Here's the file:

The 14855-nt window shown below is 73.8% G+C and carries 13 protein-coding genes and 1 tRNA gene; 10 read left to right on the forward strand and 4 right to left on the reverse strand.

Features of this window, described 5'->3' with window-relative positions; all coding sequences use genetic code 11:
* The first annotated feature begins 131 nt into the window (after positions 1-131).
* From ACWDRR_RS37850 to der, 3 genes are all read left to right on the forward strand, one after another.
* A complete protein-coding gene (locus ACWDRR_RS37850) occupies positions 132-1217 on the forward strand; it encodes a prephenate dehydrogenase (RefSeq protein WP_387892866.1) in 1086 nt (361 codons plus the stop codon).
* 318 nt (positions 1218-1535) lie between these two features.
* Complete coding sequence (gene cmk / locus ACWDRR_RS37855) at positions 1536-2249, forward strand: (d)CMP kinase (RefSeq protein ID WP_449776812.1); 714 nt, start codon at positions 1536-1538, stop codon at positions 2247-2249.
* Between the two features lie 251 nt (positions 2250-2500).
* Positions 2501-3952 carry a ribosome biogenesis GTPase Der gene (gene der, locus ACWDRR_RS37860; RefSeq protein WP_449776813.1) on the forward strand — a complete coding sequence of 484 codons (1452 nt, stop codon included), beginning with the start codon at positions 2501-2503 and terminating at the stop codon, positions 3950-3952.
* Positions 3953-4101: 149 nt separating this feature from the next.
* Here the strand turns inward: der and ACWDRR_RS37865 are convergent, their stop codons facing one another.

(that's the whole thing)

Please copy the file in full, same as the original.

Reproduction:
The 14855-nt window shown below is 73.8% G+C and carries 13 protein-coding genes and 1 tRNA gene; 10 read left to right on the forward strand and 4 right to left on the reverse strand.

Features of this window, described 5'->3' with window-relative positions; all coding sequences use genetic code 11:
* The first annotated feature begins 131 nt into the window (after positions 1-131).
* From ACWDRR_RS37850 to der, 3 genes are all read left to right on the forward strand, one after another.
* A complete protein-coding gene (locus ACWDRR_RS37850) occupies positions 132-1217 on the forward strand; it encodes a prephenate dehydrogenase (RefSeq protein WP_387892866.1) in 1086 nt (361 codons plus the stop codon).
* 318 nt (positions 1218-1535) lie between these two features.
* Complete coding sequence (gene cmk / locus ACWDRR_RS37855) at positions 1536-2249, forward strand: (d)CMP kinase (RefSeq protein ID WP_449776812.1); 714 nt, start codon at positions 1536-1538, stop codon at positions 2247-2249.
* Between the two features lie 251 nt (positions 2250-2500).
* Positions 2501-3952 carry a ribosome biogenesis GTPase Der gene (gene der, locus ACWDRR_RS37860; RefSeq protein WP_449776813.1) on the forward strand — a complete coding sequence of 484 codons (1452 nt, stop codon included), beginning with the start codon at positions 2501-2503 and terminating at the stop codon, positions 3950-3952.
* Positions 3953-4101: 149 nt separating this feature from the next.
* Here the strand turns inward: der and ACWDRR_RS37865 are convergent, their stop codons facing one another.